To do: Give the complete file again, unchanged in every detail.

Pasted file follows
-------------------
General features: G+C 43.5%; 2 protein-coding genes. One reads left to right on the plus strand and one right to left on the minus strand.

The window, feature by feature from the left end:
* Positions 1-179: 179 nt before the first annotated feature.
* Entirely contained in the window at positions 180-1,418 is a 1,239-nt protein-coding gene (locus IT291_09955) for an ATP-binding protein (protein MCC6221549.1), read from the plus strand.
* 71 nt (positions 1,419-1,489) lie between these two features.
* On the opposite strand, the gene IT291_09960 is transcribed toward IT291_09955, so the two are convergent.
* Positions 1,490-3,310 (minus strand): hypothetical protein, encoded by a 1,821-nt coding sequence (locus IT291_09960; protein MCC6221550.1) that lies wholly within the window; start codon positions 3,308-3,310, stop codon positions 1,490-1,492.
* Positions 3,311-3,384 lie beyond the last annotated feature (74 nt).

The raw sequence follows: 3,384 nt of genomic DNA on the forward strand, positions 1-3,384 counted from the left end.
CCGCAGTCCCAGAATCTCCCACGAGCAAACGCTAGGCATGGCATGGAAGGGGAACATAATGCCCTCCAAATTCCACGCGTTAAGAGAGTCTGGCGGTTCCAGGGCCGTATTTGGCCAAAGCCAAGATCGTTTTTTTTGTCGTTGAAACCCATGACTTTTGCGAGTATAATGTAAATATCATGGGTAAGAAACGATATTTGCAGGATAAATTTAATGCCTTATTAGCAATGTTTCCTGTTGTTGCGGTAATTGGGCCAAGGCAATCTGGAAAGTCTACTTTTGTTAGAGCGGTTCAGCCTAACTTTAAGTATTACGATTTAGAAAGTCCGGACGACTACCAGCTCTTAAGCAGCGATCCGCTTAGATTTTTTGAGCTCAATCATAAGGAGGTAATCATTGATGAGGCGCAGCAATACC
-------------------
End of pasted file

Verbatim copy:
General features: G+C 43.5%; 2 protein-coding genes. One reads left to right on the plus strand and one right to left on the minus strand.

The window, feature by feature from the left end:
* Positions 1-179: 179 nt before the first annotated feature.
* Entirely contained in the window at positions 180-1,418 is a 1,239-nt protein-coding gene (locus IT291_09955) for an ATP-binding protein (protein MCC6221549.1), read from the plus strand.
* 71 nt (positions 1,419-1,489) lie between these two features.
* On the opposite strand, the gene IT291_09960 is transcribed toward IT291_09955, so the two are convergent.
* Positions 1,490-3,310 (minus strand): hypothetical protein, encoded by a 1,821-nt coding sequence (locus IT291_09960; protein MCC6221550.1) that lies wholly within the window; start codon positions 3,308-3,310, stop codon positions 1,490-1,492.
* Positions 3,311-3,384 lie beyond the last annotated feature (74 nt).

The raw sequence follows: 3,384 nt of genomic DNA on the forward strand, positions 1-3,384 counted from the left end.
CCGCAGTCCCAGAATCTCCCACGAGCAAACGCTAGGCATGGCATGGAAGGGGAACATAATGCCCTCCAAATTCCACGCGTTAAGAGAGTCTGGCGGTTCCAGGGCCGTATTTGGCCAAAGCCAAGATCGTTTTTTTTGTCGTTGAAACCCATGACTTTTGCGAGTATAATGTAAATATCATGGGTAAGAAACGATATTTGCAGGATAAATTTAATGCCTTATTAGCAATGTTTCCTGTTGTTGCGGTAATTGGGCCAAGGCAATCTGGAAAGTCTACTTTTGTTAGAGCGGTTCAGCCTAACTTTAAGTATTACGATTTAGAAAGTCCGGACGACTACCAGCTCTTAAGCAGCGATCCGCTTAGATTTTTTGAGCTCAATCATAAGGAGGTAATCATTGATGAGGCGCAGCAATACC